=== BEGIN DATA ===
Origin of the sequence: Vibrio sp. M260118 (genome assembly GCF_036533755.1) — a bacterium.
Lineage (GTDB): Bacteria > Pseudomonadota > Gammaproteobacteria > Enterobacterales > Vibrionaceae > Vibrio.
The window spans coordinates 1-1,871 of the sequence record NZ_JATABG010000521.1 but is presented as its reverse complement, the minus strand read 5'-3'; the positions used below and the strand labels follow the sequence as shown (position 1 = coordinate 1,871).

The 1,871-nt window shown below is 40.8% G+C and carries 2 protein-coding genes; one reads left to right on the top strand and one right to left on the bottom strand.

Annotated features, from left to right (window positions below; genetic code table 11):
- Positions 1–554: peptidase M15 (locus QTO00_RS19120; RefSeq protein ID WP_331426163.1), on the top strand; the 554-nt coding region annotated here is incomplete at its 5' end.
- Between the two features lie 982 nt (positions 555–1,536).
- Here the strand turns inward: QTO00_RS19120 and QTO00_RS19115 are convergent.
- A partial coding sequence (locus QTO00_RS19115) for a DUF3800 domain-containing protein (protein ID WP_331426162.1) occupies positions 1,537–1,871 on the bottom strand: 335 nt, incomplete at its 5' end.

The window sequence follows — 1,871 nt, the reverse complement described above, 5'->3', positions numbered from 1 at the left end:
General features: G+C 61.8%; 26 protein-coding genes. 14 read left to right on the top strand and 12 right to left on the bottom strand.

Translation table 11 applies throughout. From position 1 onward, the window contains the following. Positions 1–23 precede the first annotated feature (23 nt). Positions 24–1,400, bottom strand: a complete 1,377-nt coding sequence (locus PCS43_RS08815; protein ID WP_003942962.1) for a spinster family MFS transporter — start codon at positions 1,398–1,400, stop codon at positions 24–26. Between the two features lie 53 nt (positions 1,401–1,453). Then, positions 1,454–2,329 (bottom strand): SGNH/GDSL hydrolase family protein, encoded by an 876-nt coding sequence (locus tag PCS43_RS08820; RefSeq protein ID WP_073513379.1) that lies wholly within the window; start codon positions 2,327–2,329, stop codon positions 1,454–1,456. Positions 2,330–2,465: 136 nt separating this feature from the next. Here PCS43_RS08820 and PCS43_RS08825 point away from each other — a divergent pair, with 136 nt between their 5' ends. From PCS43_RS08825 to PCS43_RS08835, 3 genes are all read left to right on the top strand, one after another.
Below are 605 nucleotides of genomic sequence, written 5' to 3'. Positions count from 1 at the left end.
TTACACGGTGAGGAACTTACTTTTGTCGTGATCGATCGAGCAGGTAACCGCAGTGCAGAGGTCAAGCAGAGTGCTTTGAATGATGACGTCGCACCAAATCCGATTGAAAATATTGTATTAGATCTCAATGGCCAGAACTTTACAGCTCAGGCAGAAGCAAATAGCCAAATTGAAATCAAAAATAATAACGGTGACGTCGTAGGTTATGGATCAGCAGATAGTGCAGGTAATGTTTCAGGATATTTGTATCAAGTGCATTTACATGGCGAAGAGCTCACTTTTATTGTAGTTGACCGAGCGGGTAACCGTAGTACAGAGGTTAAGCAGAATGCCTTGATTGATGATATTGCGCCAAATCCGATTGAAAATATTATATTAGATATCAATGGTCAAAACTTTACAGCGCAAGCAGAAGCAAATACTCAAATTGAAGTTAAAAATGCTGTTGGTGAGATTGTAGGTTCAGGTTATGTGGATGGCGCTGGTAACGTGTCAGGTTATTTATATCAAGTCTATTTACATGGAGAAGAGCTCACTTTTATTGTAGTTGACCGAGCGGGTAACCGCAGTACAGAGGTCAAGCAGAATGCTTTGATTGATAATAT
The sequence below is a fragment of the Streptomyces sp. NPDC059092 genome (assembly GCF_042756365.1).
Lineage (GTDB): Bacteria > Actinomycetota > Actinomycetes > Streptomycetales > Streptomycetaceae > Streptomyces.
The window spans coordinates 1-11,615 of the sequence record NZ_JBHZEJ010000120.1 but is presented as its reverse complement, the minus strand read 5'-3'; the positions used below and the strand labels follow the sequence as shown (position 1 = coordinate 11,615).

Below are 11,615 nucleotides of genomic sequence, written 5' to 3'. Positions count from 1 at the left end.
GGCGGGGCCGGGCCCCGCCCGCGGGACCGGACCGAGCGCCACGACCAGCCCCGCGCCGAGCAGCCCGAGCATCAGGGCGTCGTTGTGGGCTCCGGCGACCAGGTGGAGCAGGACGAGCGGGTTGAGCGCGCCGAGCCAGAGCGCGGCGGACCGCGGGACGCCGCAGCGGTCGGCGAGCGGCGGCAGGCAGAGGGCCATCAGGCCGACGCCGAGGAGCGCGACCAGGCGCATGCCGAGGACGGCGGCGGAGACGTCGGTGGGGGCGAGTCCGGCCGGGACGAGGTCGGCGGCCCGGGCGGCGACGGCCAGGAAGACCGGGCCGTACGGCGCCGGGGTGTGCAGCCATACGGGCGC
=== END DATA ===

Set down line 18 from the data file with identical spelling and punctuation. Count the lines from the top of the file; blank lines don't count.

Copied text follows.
Below are 11,615 nucleotides of genomic sequence, written 5' to 3'. Positions count from 1 at the left end.